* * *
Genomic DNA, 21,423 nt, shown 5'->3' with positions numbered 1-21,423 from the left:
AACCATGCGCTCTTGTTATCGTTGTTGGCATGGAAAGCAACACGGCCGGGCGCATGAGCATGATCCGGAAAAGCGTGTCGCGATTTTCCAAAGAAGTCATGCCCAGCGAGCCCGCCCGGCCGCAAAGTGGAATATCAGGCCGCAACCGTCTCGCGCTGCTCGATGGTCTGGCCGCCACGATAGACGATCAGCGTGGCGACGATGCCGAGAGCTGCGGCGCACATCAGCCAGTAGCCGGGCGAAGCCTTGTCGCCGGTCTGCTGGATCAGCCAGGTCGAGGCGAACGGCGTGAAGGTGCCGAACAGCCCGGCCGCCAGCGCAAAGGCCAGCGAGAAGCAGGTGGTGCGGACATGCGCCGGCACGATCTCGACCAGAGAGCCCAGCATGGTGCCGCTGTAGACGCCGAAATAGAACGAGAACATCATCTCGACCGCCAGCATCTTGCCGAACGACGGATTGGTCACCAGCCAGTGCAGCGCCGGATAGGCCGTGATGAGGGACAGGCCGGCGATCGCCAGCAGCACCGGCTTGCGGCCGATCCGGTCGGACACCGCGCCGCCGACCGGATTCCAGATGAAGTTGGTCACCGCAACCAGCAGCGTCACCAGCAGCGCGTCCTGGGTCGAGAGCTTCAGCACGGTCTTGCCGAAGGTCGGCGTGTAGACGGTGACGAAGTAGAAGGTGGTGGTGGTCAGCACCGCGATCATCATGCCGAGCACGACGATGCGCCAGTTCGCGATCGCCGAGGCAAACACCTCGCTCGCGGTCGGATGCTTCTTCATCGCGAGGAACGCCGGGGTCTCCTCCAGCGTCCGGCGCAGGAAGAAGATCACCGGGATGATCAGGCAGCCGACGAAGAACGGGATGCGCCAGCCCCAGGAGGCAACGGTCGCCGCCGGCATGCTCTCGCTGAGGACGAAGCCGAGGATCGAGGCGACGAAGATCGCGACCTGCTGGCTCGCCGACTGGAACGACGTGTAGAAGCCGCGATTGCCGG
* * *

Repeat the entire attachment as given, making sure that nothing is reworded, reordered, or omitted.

Genomic DNA, 21,423 nt, shown 5'->3' with positions numbered 1-21,423 from the left:
AACCATGCGCTCTTGTTATCGTTGTTGGCATGGAAAGCAACACGGCCGGGCGCATGAGCATGATCCGGAAAAGCGTGTCGCGATTTTCCAAAGAAGTCATGCCCAGCGAGCCCGCCCGGCCGCAAAGTGGAATATCAGGCCGCAACCGTCTCGCGCTGCTCGATGGTCTGGCCGCCACGATAGACGATCAGCGTGGCGACGATGCCGAGAGCTGCGGCGCACATCAGCCAGTAGCCGGGCGAAGCCTTGTCGCCGGTCTGCTGGATCAGCCAGGTCGAGGCGAACGGCGTGAAGGTGCCGAACAGCCCGGCCGCCAGCGCAAAGGCCAGCGAGAAGCAGGTGGTGCGGACATGCGCCGGCACGATCTCGACCAGAGAGCCCAGCATGGTGCCGCTGTAGACGCCGAAATAGAACGAGAACATCATCTCGACCGCCAGCATCTTGCCGAACGACGGATTGGTCACCAGCCAGTGCAGCGCCGGATAGGCCGTGATGAGGGACAGGCCGGCGATCGCCAGCAGCACCGGCTTGCGGCCGATCCGGTCGGACACCGCGCCGCCGACCGGATTCCAGATGAAGTTGGTCACCGCAACCAGCAGCGTCACCAGCAGCGCGTCCTGGGTCGAGAGCTTCAGCACGGTCTTGCCGAAGGTCGGCGTGTAGACGGTGACGAAGTAGAAGGTGGTGGTGGTCAGCACCGCGATCATCATGCCGAGCACGACGATGCGCCAGTTCGCGATCGCCGAGGCAAACACCTCGCTCGCGGTCGGATGCTTCTTCATCGCGAGGAACGCCGGGGTCTCCTCCAGCGTCCGGCGCAGGAAGAAGATCACCGGGATGATCAGGCAGCCGACGAAGAACGGGATGCGCCAGCCCCAGGAGGCAACGGTCGCCGCCGGCATGCTCTCGCTGAGGACGAAGCCGAGGATCGAGGCGACGAAGATCGCGACCTGCTGGCTCGCCGACTGGAACGACGTGTAGAAGCCGCGATTGCCGG